Printer Review - Epson SureColor P600

Epson Surecolor Review

I should have seen it coming as I worked my way through print testing various pro photo labs.  When I got to fine art prints, the prices went way up, along with the shipping.   As I continued to research I discovered I could buy a printer with the same workings as a lab printer, but in a smaller size.   In fact, the new Epson printers on the market have a newly formulated ink, with deeper blacks and extended print longevity. So unless the lab has purchased all  new printers in the last few months, my home prints are hard to beat. 

You can see how a few of my prints measured up to the pro labs in this post. Not one lab had a better print.  These are truly exhibition quality prints.

Lab vs Home Printing

Reasons to use a professional lab:
You have no room for a home printer
You have no money for a home printer
You have no time for home printing
You have no desire to learn home printing
You don't want to deal with repairs
You don't print often enough

Reasons to purchase a home printer:
It's less expensive per print
Complete control
Learning something new
Instant gratification
No more shipping costs
Deeper blacks
Extended Longevity

Canon vs Epson

Before I go any further we need to talk about why I chose an Epson.   An Epson SureColor p600, to be exact.  I researched for months and asked everyone I knew for feedback   At this time, there are two major players in professional  inkjet printing.  Canon and Epson.  They both have pros and cons. Keep in mind I've only printed on one printer, but this is the basic rundown I heard when comparing the Epson SureColor P600 to the Canon Pixma Pro-10 and Pro-1 printers.

Repairs:  Canon may be less expensive to repair since they offer user replaceable parts.  Once your  Epson warranty runs out, if you have a big repair, you might want to consider just buying a new printer.  I chose to buy an extended warranty.  Living in a dry climate puts me at higher risk for clogged print heads.  If I don't print several times a week I have a lot of problems on my hands.

Print Margins:  The Canon printers have an enforced margin of 1.2 inches if you print on fine art matte papers.  So you could not, for example, print an 8x10 on letter size paper.  Epson can do borderless. 

Black Inks:  If you print on matte paper the printer uses matte black ink, glossy papers use photo  black ink.  The problem with Epson is those two inks share a line.  When you switch between them, it will flush out some ink which wastes both ink and money.  I was able to overlook this annoyance because I don't plan on switching back and forth between paper surfaces.   Canon doesn't have this problem.

Printing:  Canon has good reviews if you print on glossy or luster papers, but not so great reviews if you print on matte papers.  For the best black and white prints on fine art matte paper, I was recommended Epson.   I noticed this difference when ordering from Canon vs Epson equipped pro labs, also.   Canon no longer offers sample prints, but if you want to see printing examples from the Epson you can request a free sample.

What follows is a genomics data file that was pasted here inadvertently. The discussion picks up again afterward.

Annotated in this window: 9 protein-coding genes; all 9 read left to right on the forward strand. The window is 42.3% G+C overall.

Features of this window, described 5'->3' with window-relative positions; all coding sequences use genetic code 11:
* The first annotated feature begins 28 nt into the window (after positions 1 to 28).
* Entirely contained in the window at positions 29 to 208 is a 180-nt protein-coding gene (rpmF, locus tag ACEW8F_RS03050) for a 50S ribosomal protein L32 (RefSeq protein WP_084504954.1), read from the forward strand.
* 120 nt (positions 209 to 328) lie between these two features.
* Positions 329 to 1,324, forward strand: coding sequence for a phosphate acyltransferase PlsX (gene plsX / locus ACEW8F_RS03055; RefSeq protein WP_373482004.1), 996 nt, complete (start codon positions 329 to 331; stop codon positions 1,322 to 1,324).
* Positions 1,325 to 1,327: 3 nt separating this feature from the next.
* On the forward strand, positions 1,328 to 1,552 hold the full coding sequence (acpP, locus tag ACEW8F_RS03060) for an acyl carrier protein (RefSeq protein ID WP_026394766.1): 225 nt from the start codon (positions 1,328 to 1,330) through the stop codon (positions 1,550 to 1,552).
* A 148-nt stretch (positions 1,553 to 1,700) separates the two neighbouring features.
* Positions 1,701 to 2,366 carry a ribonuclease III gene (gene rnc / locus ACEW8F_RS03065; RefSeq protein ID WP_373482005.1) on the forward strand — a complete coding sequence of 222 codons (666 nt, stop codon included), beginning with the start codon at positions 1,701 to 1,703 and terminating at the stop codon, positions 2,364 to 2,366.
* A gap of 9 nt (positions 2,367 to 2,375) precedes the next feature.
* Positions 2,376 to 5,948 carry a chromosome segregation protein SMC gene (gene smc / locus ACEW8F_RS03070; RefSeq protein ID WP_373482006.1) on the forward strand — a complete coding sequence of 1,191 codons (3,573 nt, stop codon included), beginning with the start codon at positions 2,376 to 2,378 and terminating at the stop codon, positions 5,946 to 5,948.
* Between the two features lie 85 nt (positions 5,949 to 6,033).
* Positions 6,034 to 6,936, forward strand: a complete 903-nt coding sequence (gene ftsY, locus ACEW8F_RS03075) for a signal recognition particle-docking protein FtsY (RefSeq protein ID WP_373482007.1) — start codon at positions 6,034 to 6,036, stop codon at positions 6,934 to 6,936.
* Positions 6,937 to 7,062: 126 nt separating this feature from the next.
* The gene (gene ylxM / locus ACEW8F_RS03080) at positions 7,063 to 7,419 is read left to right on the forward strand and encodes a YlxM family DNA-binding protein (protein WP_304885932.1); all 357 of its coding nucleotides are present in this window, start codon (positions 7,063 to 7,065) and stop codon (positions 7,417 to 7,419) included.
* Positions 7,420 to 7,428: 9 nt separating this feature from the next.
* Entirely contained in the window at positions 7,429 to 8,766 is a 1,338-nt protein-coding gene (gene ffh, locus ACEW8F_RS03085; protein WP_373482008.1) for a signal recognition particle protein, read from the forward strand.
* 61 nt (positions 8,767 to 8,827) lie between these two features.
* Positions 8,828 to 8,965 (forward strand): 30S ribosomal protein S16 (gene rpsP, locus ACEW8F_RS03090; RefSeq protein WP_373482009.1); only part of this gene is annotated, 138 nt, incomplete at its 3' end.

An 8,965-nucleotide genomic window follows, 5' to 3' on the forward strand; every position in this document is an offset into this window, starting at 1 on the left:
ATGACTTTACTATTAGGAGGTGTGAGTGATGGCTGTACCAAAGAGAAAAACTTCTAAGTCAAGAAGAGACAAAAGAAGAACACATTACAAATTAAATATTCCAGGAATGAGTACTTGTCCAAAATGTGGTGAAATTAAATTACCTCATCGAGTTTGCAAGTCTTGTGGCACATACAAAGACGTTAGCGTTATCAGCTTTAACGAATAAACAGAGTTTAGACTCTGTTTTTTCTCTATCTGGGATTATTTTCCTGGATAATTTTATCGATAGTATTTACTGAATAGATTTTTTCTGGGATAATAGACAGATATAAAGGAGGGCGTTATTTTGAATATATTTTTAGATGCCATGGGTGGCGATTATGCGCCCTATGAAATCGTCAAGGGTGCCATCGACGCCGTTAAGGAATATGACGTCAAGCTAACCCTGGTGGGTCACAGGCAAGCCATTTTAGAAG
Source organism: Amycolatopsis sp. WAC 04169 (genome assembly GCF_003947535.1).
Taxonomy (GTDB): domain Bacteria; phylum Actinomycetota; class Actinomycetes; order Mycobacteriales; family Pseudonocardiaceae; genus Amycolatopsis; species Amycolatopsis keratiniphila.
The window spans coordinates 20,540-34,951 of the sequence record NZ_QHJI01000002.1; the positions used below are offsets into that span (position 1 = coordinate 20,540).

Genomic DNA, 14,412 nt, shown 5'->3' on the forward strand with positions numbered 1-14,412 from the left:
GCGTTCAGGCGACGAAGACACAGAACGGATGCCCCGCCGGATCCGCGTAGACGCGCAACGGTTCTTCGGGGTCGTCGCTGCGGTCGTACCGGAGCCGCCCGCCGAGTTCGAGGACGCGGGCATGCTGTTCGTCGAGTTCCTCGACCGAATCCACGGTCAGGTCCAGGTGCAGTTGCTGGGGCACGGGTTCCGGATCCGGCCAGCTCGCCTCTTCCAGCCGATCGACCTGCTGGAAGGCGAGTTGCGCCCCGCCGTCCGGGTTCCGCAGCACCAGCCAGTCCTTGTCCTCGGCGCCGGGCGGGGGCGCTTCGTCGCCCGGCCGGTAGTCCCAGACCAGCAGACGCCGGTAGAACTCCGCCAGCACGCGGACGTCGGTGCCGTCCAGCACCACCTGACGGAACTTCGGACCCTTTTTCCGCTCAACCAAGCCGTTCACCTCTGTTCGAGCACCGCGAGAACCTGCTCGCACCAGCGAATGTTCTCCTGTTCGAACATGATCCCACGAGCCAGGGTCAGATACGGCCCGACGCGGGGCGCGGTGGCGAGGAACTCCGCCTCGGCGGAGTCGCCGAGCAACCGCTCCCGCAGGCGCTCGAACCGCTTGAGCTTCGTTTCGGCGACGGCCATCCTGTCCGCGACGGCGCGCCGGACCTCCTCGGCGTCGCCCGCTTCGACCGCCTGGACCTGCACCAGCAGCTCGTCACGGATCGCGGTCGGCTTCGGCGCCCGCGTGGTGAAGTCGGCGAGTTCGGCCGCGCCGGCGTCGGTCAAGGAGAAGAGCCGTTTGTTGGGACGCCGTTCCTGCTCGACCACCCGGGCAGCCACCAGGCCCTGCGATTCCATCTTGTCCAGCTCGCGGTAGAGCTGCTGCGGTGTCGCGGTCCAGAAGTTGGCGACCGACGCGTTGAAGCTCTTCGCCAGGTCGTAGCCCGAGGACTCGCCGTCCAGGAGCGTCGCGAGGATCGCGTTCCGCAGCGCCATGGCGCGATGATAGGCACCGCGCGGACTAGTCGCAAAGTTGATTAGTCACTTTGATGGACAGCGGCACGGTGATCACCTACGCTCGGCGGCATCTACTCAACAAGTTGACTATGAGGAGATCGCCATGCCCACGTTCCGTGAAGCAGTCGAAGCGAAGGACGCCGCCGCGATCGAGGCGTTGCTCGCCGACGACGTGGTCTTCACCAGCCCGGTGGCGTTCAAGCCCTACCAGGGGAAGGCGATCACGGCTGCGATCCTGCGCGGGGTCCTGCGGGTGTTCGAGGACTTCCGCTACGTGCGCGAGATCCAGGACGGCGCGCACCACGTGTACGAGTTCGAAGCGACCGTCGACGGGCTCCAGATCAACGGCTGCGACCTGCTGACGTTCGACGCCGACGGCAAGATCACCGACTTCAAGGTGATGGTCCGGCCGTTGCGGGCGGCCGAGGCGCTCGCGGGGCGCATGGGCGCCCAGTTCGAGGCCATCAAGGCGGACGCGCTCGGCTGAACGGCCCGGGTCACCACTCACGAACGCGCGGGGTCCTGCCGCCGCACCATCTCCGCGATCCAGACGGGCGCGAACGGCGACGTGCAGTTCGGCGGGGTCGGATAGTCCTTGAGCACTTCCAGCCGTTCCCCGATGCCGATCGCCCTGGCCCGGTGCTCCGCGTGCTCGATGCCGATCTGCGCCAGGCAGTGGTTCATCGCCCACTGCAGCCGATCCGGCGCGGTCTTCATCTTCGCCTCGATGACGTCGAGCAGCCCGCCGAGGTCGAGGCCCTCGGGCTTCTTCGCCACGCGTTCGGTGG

The Learning Curve

I was told printing at home has a big learning curve.  Not really.  Epson has good customer service so you are only one call away if you get stuck. 

Print Size

The Epson SureColor p600 is a 13 inch wide format printer but Epson also offers a 17 inch model, the Epson SureColor p800

Ink Costs

The number one objection I heard when I told people I was considering a printer purchase was ink costs. Ink is expensive. Yes it is, and that is why photo labs have to charge us so much.

I found some data on that and perked up.

Red River Catalog has tested a bunch of printers and recorded estimated ink costs by papers size in an attempt to get the True Cost of Inkjet Printing. If I were to order an 8x10 fine art print from my favorite lab it would cost me $24 plus around $5 shipping. If I printed that same size myself, Red River estimates I'd use .95 cents of ink plus my cost of $1.12 for paper. Of course I'm not factoring in my time, repairs, or print mistakes. But come on, these numbers make you pause! When we are talking $29 vs $2 I don't think the ink argument sounds the same anymore.

Purchasing and Rebates

There are often rebates available for this printer but make sure you purchase from an authorized dealer.  Amazon is one of them and who I chose to link to.  They are affiliate links, so I get a few bucks with each purchase which helps support this blog.  All opinions are mine though.

And that's it.  I'll let you know in a few years if I'm crying about repairs or whatnot, but I have a feeling this was a good choice for me.

More in this Series:

Part 1: C-Prints and Silver Gelatin Lab Review
Part 2: Press Prints Lab Review
Part 3: Fine Art Prints Lab Review
Part 5: Choosing a Storefront - Etsy vs Tictail 
Part 6: Eco-friendly Packaging and Shipping


  1. Maryanne, thank you for this review!
    I am in the process of selecting my next fine-art printer, and this review was very helpful. However, what intimidates me more is that this is already a 2014-printer and I am not sure what is the normal EPSON product life-cycle. Is there a new version in the horizon? Don't know.

    Other than that, all your comments (and especially the ones about ink costs) are to the point. Thank you for taking the time to review the P600.

    Best regards,
    Yannis Larios

    1. That is a very good question! I'm not sure the answer. You may want to call Epson and ask, they have been helpful when I've had questions in the past.

  2. Thanks for posting this great post. I'm a long time reader
    however I've never posted a comment. I've bookmarked your blog and shared this on Twitter.
    Many thanks again for a great article!

    1. You are so welcome, and thanks for sharing!